But judging by The Expense of Spirit, created by director Michael Barto, composer Douglas Wood, and a powerhouse 12-person cast, tabloid TV has only scratched the surface. Spirit intriguingly weaves together personal stories, fantasy sequences, and pop-culture send-ups that all revolve around the aching search for sexual and spiritual union. From the opening montage of newspaper matching ads, however, it's clear that the odds against such a union are great. While the men who offer up litanies of superficial personal attributes and sexual proclivities are rewarded with excited leers from other cast members, the one man who professes a desire for friendship and intimacy receives cold, disbelieving stares.

The show is highly fluid, almost dreamlike. A porno star leaps out of his film to embrace his admirer, and then the two suddenly switch roles. As they cling together they start to confess to their absent mothers that they're gay. Immediately a scene from the film Ordinary People is enacted across the stage, with the porno star jumping in to play the Mary Tyler Moore role.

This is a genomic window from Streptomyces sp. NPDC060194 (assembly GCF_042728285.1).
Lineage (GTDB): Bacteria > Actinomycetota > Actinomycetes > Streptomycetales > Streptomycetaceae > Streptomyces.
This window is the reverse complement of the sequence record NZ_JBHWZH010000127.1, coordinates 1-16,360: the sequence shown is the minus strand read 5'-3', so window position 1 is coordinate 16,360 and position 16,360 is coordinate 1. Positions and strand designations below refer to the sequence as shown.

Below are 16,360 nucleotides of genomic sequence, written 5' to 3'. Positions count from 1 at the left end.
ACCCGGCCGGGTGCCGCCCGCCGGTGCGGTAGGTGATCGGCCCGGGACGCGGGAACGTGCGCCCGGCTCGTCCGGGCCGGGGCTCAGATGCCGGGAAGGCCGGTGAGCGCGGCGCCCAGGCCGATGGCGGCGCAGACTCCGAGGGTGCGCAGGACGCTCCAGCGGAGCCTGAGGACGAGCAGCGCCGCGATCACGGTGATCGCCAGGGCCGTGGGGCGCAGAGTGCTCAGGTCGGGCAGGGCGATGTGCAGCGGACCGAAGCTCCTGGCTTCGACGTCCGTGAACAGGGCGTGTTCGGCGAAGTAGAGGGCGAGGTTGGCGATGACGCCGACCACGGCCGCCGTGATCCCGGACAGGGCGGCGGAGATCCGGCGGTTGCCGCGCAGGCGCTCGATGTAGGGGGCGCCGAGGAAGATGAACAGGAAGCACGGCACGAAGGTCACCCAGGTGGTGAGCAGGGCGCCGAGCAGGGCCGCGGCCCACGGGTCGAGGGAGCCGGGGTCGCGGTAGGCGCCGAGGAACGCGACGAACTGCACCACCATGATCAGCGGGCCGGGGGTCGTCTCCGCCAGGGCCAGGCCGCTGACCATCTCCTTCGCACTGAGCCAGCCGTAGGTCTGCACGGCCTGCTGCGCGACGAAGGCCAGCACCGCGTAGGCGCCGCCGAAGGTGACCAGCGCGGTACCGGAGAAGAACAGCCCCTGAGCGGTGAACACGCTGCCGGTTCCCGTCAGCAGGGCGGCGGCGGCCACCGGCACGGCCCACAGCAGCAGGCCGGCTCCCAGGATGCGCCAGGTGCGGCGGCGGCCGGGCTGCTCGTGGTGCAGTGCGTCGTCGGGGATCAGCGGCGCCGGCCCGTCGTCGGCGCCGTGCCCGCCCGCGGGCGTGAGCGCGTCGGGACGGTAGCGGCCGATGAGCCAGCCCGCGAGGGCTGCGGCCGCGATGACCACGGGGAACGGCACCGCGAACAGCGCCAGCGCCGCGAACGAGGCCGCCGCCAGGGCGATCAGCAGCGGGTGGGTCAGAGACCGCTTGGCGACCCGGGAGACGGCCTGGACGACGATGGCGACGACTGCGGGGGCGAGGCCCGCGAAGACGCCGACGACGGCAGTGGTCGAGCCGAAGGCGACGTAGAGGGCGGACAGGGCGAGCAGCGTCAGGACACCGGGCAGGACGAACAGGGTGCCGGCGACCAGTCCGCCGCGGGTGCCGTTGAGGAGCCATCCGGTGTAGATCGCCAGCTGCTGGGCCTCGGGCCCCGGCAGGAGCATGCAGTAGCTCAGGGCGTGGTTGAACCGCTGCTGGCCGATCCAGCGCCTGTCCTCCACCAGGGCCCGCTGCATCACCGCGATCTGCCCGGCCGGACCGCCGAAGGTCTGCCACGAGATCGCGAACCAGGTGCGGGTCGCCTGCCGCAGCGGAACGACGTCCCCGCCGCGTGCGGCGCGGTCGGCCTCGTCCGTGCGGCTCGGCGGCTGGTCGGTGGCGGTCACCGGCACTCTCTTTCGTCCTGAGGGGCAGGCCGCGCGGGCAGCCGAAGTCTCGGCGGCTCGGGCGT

This destabilizing narrative technique not only adds a giddy spontaneity but works well with the show's central concern: the search for a genuine self, which seems to continuously slip away just as it comes within reach. The fear of losing oneself, or of falling in love with a false other, forms the emotional core of The Expense of Spirit. As one actor says, he's terrified of being found out and terrified that no one will ever really know him.

Throughout the evening the men try to see beyond the restrictive roles--top, bottom, daddy, etc--that have been mysteriously handed down to them by gay culture, and with which they continue to identify even when those roles seem false. The challenge is to see themselves and others truly, outside the bounds of such dehumanizing constraints.